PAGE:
Sydna Koontz shared a story about being stationed with husband and Army doctor Corky Koontz at Trippler Army Medical Center in Hawaii 49 years ago, just ahead of Christmas, and giving birth to a son who was born on Dec. 22.  In those days, mothers and babies were kept in the hospital for a standard 3 days before being allowed to go home.  Corky had his mother and grandmother fly in for the joyous event, in anticipation of the mother and child’s release from the hospital.  But Sydna’s obstetrician evidently had failed to leave orders for Sydna’s release in time for the anticipated family gathering.  Sydna truncated the next part of the story, about how she managed her escape from hospital confinement, summarizing it with the statement, “Don’t mess with a post-partum Mom!!!”
Tho Kraus shared a screenshot showing a picture of her mother doing a full-on American Christmas.  As refugees from Viet Nam, her family embraced all of the Christmas traditions, even having Tho appear in the Sioux Falls Lutheran Church’s children’s Christmas Pageant.  Tho’s mother died on Dec. 24, 2004, and so Christmas is a very emotional time for her, a time which her mother really loved.
Tom McClellan shared memories of his church’s youth group in the 1970s being hired to help decorate Rose Parade floats in Pasadena, CA over multiple Christmas vacations.  This involved taking flowers and other plant parts and gluing them onto the bodies of previously designed floats.  The young people worked in large barns located close to the parade route.  Various parade float sponsoring firms provided benefits to the float workers, including Dunkin’ Donuts providing a large ration of donuts every day, and Dr. Pepper providing a warmed Dr. Pepper soda fountain.  On cold December mornings, Tom discovered that warmed Dr. Pepper actually goes over better than it sounds. 
Past president and former member Dee Ebsen could not attend the meeting this week, but conveyed through Judi Maier that she would have loved to participate, but could not possibly identify just one single Christmas memory to share.
Judi Maier shared her own Christmas vignette, talking about growing up in upstate New York where a “white Christmas” was a regular occurrence.  When her parents followed her here out west, they missed the snow. So one year, Judi and her late husband took them on a train trip to Banff, Alberta.  They took a real sleigh ride around Lake Louise, watching the ice skaters on the lake, a truly magical experience.  
Sheri Hodson shared that when she was growing up, it was an important family tradition every Christmas to go to church.  This expanded into a larger entourage with children and grandchildren eventually expanding the group from filling just one church pew to filling 3.  And each year her parents took pictures by the nativity scene with their grandchildren.  It is hard this year to miss out on getting to carry on that tradition.
Joyce Loveday recalled growing up the daughter of a Baptist minister, caroling with the church youth group, and attending the Christmas eve church service with all of the children.  Her family’s tradition was to have a big special meal on Christmas Eve and to open gifts then.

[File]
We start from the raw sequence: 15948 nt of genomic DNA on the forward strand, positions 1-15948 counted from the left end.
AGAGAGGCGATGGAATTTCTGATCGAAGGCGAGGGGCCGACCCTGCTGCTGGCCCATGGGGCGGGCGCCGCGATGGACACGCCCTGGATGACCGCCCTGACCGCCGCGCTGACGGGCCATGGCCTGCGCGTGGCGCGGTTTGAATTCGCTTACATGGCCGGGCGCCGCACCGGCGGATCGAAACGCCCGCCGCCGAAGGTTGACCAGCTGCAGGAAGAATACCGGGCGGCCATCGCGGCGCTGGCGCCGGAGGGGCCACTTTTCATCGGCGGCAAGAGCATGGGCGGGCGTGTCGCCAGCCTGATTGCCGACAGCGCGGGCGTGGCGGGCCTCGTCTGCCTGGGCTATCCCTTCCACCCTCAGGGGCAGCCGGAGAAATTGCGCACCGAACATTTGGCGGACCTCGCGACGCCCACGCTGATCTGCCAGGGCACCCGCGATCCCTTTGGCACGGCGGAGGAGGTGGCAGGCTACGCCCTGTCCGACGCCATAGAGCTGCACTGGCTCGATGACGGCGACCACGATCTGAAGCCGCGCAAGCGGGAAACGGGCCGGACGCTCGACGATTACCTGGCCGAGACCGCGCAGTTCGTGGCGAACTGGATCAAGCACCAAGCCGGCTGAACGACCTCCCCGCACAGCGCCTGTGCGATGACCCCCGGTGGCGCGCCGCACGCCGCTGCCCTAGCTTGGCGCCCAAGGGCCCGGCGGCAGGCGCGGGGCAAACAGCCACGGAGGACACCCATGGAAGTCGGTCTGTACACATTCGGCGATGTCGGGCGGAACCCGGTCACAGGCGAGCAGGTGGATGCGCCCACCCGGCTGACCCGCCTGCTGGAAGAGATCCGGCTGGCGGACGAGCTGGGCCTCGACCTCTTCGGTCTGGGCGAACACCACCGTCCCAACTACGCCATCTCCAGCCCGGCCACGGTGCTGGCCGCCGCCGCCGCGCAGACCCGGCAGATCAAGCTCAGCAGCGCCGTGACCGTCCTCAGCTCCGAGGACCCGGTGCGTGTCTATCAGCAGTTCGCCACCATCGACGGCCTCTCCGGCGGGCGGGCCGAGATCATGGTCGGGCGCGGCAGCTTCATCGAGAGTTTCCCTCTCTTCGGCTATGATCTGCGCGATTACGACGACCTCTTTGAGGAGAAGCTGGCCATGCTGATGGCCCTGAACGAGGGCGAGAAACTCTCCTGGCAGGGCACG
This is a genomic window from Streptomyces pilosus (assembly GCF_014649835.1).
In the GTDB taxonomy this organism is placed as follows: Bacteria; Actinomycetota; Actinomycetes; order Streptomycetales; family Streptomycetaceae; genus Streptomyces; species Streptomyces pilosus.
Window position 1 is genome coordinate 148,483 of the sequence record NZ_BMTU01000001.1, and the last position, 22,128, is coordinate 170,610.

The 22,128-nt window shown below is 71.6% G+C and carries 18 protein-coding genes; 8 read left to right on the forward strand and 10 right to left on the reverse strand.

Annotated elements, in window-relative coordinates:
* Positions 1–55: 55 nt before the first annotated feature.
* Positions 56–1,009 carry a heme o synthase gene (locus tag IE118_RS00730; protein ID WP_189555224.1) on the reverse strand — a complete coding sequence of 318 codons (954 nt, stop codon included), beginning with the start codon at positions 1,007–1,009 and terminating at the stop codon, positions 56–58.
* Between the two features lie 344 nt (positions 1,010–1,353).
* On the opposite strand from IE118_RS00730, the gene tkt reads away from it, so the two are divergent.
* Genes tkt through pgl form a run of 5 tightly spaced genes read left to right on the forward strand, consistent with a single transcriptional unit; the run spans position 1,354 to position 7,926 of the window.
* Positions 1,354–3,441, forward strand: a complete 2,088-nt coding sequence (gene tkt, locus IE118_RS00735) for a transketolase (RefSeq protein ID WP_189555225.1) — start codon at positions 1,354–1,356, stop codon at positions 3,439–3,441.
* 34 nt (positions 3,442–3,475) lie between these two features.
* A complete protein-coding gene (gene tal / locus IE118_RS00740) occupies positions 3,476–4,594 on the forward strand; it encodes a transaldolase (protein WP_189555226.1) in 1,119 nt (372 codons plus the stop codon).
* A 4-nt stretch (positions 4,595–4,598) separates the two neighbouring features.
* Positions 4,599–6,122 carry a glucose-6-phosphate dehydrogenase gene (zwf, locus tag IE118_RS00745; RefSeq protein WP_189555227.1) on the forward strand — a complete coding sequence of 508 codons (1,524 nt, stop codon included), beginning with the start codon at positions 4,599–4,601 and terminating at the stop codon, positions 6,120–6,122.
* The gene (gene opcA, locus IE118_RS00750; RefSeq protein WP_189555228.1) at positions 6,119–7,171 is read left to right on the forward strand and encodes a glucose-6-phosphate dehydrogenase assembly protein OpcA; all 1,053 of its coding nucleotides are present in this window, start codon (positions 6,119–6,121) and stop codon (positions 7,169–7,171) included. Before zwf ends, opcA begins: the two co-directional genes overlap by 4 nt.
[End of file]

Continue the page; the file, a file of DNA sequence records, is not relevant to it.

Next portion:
Taryn Wallace related to the group vocally, off camera due to Aidan breastfeeding, that Taryn’s father was diagnosed with Covid and so she has not been able to be with him.  But her mother made Christmas special for all of the grandkids by recording a reading of The Polar Express on video.  Thankfully, Taryn’s father will be off quarantine soon enough to celebrate a real Christmas with everyone together.  
Becky Newton shared a special memory of Christmas when she was 8 years old, and she was really into Barbie dolls then.  Her aunt made it a special Christmas for her by bringing gifts of handmade Barbie clothes and dollhouse furniture.  And she also got the Barbie Country Camper toy.  It was special having an aunt who was close to her make such a special and personally (at that time) meaningful gift.
Hallie McCurdy shared a memory of how her family’s Christmas tree decorations are non-standardized, many handmade, and thus each one carries important memories. 
Jim Hairston shared his memories of serving several years in the Army, and each time having the unit be able to get home for Christmas.  They might be back in the field the day after Christmas, but honoring the holiday tradition was always a very important part of his Army experience.  After retirement, Jim went back to serve as an Army civilian contractor, but still managed to find his way home for Christmas.  One year, that meant transiting through Amsterdam, where bad weather had him laying over for 2 days, but still managing to get back by Christmas Eve. 
Mike Killen spoke about how it was his parents’ tradition to do all of the decorating on Christmas Eve, after the kids had gone to bed, to make it be a magical experience to wake up to see what Santa had done.  Several members noted that this must have been a whole lot of work, which Mike acknowledged the truth of.  Mike further noted that this is why he and his wife have not carried on that particular tradition.
President Teresa Nye closed out the story-telling by noting her family’s tradition of doing a “Misfit Christmas Party”, arising out of her husband’s Army service years ago, when soldiers away from home were Christmas orphans, left to gather together.  She and Chris turned this into an enduring tradition, still gathering with the original misfit orphans who still happen to be in the local area.  It started out with a formal prime rib dinner service, but eventually devolved into a less formal buffet type Christmas dinner.  This year they are hoping to get together with 11 of the standard party, a short segment of the normal 30+, but with others joining electronically if possible.
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To our Clover Park Rotary friends who may be scattered far and wide, please accept our wishes of a joyful Christmas with the ones most close to you, and feeling the warm embrace of our collegial affections from afar.  We look forward to joining with you again electronically, and eventually in person, in 2021.  Please look forward to joining with us, for all of the good we may do collectively.
And don’t take your dog for a run in this particular town, because it will be a short one: